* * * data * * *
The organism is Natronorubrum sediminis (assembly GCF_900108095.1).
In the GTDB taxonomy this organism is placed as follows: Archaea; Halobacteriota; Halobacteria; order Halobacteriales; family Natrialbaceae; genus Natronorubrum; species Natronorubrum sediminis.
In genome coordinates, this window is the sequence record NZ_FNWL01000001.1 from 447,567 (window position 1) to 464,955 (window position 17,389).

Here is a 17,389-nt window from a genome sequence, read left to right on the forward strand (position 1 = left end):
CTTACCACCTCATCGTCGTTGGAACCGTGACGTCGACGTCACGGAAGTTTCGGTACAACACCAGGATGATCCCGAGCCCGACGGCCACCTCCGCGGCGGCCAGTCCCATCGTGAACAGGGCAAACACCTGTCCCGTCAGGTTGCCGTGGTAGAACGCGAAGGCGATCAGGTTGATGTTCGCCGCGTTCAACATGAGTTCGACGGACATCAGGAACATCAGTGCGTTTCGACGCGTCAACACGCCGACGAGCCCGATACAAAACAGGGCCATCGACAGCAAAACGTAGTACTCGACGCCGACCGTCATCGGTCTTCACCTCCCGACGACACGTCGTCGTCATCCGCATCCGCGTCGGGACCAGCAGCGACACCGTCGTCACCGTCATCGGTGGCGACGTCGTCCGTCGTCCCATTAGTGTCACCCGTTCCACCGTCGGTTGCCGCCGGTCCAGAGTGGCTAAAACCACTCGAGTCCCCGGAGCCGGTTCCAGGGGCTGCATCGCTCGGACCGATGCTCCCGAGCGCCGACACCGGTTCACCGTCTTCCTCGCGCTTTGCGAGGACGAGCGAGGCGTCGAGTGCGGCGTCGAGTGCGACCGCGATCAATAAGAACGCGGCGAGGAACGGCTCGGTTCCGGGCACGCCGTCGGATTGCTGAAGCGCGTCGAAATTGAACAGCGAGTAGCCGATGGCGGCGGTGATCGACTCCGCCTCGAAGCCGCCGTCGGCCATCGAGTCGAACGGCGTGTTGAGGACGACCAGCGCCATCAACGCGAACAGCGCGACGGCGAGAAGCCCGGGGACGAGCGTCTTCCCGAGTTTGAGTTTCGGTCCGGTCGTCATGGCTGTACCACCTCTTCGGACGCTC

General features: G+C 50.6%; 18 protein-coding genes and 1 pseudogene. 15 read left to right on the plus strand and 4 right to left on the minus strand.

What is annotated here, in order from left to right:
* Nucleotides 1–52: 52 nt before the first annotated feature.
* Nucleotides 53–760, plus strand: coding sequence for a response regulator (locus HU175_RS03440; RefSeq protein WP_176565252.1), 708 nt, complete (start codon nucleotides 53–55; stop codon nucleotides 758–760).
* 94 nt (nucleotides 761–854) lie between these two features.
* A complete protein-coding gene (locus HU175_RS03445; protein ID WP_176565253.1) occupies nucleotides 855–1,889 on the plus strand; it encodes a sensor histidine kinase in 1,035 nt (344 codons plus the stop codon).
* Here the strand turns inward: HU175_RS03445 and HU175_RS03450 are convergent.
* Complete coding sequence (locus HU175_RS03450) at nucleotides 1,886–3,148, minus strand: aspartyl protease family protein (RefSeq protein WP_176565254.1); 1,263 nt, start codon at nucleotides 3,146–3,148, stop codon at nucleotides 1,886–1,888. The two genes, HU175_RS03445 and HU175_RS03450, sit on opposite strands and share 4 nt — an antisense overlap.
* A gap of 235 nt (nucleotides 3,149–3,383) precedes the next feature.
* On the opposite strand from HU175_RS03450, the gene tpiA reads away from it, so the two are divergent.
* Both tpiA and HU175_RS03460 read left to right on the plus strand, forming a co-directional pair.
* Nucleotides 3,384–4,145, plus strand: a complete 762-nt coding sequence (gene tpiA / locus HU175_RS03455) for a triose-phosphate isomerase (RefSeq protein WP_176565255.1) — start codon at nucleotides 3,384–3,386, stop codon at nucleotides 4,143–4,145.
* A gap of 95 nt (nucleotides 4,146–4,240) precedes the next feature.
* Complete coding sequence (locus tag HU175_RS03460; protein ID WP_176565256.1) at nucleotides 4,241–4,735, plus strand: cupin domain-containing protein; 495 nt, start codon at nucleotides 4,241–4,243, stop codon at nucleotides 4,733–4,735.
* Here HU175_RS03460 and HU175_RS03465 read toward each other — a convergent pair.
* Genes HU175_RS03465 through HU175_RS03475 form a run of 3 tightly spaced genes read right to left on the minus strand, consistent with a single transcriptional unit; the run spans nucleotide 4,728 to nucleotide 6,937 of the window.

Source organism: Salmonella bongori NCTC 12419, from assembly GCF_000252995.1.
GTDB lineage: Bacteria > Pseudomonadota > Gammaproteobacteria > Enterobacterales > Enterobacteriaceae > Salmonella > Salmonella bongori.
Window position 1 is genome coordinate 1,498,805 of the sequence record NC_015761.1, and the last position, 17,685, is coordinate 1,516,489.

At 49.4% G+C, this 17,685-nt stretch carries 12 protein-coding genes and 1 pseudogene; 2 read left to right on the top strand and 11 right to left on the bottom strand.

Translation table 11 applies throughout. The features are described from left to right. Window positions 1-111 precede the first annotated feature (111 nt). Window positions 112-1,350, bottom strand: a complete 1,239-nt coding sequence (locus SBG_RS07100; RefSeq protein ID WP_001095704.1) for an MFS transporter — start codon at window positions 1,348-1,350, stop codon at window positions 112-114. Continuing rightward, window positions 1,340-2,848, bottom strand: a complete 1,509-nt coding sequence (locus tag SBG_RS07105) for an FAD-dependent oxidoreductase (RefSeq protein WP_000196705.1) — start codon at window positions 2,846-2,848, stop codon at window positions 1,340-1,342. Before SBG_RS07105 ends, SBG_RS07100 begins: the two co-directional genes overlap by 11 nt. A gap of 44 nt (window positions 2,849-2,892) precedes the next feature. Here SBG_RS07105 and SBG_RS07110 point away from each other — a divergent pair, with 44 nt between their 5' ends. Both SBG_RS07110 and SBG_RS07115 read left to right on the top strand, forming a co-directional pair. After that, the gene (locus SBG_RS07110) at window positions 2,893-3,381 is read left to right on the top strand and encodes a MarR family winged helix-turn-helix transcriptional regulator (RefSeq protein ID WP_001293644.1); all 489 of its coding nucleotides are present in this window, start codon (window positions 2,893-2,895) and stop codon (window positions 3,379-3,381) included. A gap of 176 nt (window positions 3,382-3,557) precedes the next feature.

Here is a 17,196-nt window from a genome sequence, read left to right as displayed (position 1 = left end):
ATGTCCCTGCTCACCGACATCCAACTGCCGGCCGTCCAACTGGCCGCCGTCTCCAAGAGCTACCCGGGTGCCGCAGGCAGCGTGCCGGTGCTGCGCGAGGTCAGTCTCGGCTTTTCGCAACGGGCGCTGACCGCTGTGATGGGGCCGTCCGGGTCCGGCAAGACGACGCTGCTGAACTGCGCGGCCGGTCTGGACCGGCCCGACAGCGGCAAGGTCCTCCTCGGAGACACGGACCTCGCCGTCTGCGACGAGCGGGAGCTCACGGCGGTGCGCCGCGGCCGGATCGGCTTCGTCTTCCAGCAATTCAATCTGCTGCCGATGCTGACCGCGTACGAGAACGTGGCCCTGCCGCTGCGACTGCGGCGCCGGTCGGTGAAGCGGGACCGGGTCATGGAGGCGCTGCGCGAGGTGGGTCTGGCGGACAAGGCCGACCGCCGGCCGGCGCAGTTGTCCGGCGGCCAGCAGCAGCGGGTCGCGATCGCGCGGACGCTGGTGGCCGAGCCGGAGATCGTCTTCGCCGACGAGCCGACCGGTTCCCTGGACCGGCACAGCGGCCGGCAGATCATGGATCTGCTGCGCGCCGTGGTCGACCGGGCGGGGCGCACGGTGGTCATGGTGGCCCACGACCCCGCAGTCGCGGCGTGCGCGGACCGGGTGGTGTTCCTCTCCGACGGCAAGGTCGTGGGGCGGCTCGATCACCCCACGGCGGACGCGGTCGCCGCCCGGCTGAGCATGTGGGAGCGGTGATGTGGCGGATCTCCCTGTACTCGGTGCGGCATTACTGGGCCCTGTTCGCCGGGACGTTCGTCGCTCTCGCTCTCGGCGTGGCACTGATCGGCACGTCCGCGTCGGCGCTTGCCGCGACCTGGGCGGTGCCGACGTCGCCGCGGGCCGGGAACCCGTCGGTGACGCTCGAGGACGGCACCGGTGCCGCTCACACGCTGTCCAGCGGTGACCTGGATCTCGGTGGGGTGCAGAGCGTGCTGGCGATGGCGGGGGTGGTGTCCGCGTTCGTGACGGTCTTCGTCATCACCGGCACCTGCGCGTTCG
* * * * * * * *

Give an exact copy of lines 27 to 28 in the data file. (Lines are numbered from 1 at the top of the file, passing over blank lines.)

Here is a 17,196-nt window from a genome sequence, read left to right as displayed (position 1 = left end):
ATGTCCCTGCTCACCGACATCCAACTGCCGGCCGTCCAACTGGCCGCCGTCTCCAAGAGCTACCCGGGTGCCGCAGGCAGCGTGCCGGTGCTGCGCGAGGTCAGTCTCGGCTTTTCGCAACGGGCGCTGACCGCTGTGATGGGGCCGTCCGGGTCCGGCAAGACGACGCTGCTGAACTGCGCGGCCGGTCTGGACCGGCCCGACAGCGGCAAGGTCCTCCTCGGAGACACGGACCTCGCCGTCTGCGACGAGCGGGAGCTCACGGCGGTGCGCCGCGGCCGGATCGGCTTCGTCTTCCAGCAATTCAATCTGCTGCCGATGCTGACCGCGTACGAGAACGTGGCCCTGCCGCTGCGACTGCGGCGCCGGTCGGTGAAGCGGGACCGGGTCATGGAGGCGCTGCGCGAGGTGGGTCTGGCGGACAAGGCCGACCGCCGGCCGGCGCAGTTGTCCGGCGGCCAGCAGCAGCGGGTCGCGATCGCGCGGACGCTGGTGGCCGAGCCGGAGATCGTCTTCGCCGACGAGCCGACCGGTTCCCTGGACCGGCACAGCGGCCGGCAGATCATGGATCTGCTGCGCGCCGTGGTCGACCGGGCGGGGCGCACGGTGGTCATGGTGGCCCACGACCCCGCAGTCGCGGCGTGCGCGGACCGGGTGGTGTTCCTCTCCGACGGCAAGGTCGTGGGGCGGCTCGATCACCCCACGGCGGACGCGGTCGCCGCCCGGCTGAGCATGTGGGAGCGGTGATGTGGCGGATCTCCCTGTACTCGGTGCGGCATTACTGGGCCCTGTTCGCCGGGACGTTCGTCGCTCTCGCTCTCGGCGTGGCACTGATCGGCACGTCCGCGTCGGCGCTTGCCGCGACCTGGGCGGTGCCGACGTCGCCGCGGGCCGGGAACCCGTCGGTGACGCTCGAGGACGGCACCGGTGCCGCTCACACGCTGTCCAGCGGTGACCTGGATCTCGGTGGGGTGCAGAGCGTGCTGGCGATGGCGGGGGTGGTGTCCGCGTTCGTGACGGTCTTCGTCATCACCGGCACCTGCGCGTTCG